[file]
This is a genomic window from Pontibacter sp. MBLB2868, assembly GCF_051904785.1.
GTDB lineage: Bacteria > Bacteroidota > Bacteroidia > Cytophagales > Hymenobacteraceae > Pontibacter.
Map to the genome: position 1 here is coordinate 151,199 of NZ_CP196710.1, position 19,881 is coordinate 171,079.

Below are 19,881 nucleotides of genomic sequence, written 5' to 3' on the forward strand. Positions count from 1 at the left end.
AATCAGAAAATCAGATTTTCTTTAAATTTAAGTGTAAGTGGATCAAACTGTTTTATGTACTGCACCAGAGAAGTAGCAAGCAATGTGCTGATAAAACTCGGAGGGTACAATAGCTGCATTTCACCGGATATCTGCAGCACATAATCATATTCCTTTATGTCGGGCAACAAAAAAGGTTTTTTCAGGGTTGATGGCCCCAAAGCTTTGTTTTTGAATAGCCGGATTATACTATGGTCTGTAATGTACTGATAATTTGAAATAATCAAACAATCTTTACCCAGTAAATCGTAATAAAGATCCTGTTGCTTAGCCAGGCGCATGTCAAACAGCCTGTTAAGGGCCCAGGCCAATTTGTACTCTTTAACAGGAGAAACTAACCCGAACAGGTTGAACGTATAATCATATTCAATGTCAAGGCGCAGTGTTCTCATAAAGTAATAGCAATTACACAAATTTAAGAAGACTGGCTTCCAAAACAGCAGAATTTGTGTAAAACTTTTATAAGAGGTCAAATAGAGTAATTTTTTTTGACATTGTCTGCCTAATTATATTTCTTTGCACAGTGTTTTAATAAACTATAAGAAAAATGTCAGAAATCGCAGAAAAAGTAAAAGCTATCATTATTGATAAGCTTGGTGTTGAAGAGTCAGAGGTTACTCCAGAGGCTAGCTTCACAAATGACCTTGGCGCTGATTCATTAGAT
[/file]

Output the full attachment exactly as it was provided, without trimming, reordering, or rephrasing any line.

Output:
This is a genomic window from Pontibacter sp. MBLB2868, assembly GCF_051904785.1.
GTDB lineage: Bacteria > Bacteroidota > Bacteroidia > Cytophagales > Hymenobacteraceae > Pontibacter.
Map to the genome: position 1 here is coordinate 151,199 of NZ_CP196710.1, position 19,881 is coordinate 171,079.

Below are 19,881 nucleotides of genomic sequence, written 5' to 3' on the forward strand. Positions count from 1 at the left end.
AATCAGAAAATCAGATTTTCTTTAAATTTAAGTGTAAGTGGATCAAACTGTTTTATGTACTGCACCAGAGAAGTAGCAAGCAATGTGCTGATAAAACTCGGAGGGTACAATAGCTGCATTTCACCGGATATCTGCAGCACATAATCATATTCCTTTATGTCGGGCAACAAAAAAGGTTTTTTCAGGGTTGATGGCCCCAAAGCTTTGTTTTTGAATAGCCGGATTATACTATGGTCTGTAATGTACTGATAATTTGAAATAATCAAACAATCTTTACCCAGTAAATCGTAATAAAGATCCTGTTGCTTAGCCAGGCGCATGTCAAACAGCCTGTTAAGGGCCCAGGCCAATTTGTACTCTTTAACAGGAGAAACTAACCCGAACAGGTTGAACGTATAATCATATTCAATGTCAAGGCGCAGTGTTCTCATAAAGTAATAGCAATTACACAAATTTAAGAAGACTGGCTTCCAAAACAGCAGAATTTGTGTAAAACTTTTATAAGAGGTCAAATAGAGTAATTTTTTTTGACATTGTCTGCCTAATTATATTTCTTTGCACAGTGTTTTAATAAACTATAAGAAAAATGTCAGAAATCGCAGAAAAAGTAAAAGCTATCATTATTGATAAGCTTGGTGTTGAAGAGTCAGAGGTTACTCCAGAGGCTAGCTTCACAAATGACCTTGGCGCTGATTCATTAGAT